Auto insurance rates fuel Prop 17 debate

If you have been with the same car insurance company for a long time, by law, that company can give you a discount; it is cheaper to keep a current customer than set up a policy for a new one. Prop 17 would allow companies to also give discounts to new customers who have had continuous coverage. That may sound like a simple change, but it is not.

For motorists this is a fight over the very essence of Proposition 103, the auto insurance initiative that regulates rates.

"What this does is actually benefits the consumer by making it portable and by making and forcing companies to be a lot more competitive," said John Morton who backs Prop 17.

Consumer activist Harvey Rosenfield wrote Prop 103 and says many consumers would pay more.

"I'll tell you who the winners are. The winners are the insurance companies," said Rosenfield. "The losers are the consumers of California."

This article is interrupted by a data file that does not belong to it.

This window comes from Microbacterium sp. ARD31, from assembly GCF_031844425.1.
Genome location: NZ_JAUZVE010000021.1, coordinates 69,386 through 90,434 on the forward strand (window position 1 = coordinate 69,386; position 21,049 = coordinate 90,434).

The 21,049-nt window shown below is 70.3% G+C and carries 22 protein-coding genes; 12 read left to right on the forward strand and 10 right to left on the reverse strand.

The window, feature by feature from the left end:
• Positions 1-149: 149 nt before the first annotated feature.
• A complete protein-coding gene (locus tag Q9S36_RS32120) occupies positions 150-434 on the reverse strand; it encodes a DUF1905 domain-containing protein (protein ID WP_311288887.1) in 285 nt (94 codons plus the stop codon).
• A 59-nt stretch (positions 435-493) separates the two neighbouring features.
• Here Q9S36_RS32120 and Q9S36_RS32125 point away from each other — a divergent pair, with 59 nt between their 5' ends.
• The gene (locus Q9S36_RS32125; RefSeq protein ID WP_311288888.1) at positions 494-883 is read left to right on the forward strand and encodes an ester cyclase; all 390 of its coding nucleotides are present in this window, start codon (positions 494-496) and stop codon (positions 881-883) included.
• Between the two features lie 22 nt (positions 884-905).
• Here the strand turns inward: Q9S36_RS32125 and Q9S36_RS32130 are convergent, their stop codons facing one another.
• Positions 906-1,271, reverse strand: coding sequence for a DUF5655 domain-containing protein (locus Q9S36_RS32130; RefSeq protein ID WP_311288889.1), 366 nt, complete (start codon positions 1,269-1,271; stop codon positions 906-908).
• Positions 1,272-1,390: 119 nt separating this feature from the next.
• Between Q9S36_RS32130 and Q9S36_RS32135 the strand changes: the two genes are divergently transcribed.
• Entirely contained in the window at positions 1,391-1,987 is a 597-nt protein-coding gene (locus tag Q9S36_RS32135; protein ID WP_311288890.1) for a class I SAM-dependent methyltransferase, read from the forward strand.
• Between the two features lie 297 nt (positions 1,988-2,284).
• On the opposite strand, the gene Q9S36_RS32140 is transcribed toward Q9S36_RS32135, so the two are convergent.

Those who have had coverage could get discounts even when changing companies; those who have had lapses could be surcharged, even if they are good drivers.

So how much money are we talking about? What would it save or cost your family? The California State Insurance Commission says, "Automobile rating is extremely complicated, and there is no way of predicting the precise impact [of] a specific factor."

So we turn to Consumers Union which has looked at the issue and is opposing the change.

"It is not fair. Insurance is supposed to be based on your risk of getting into an accident. Whether you are previously insured has nothing to do with your risk of getting into an accident and the companies don't say otherwise."

Those in favor of Prop 17 say it rewards those who keep their coverage active. Those opposed say this would increase the number of uninsured motorists so all rates could go up.

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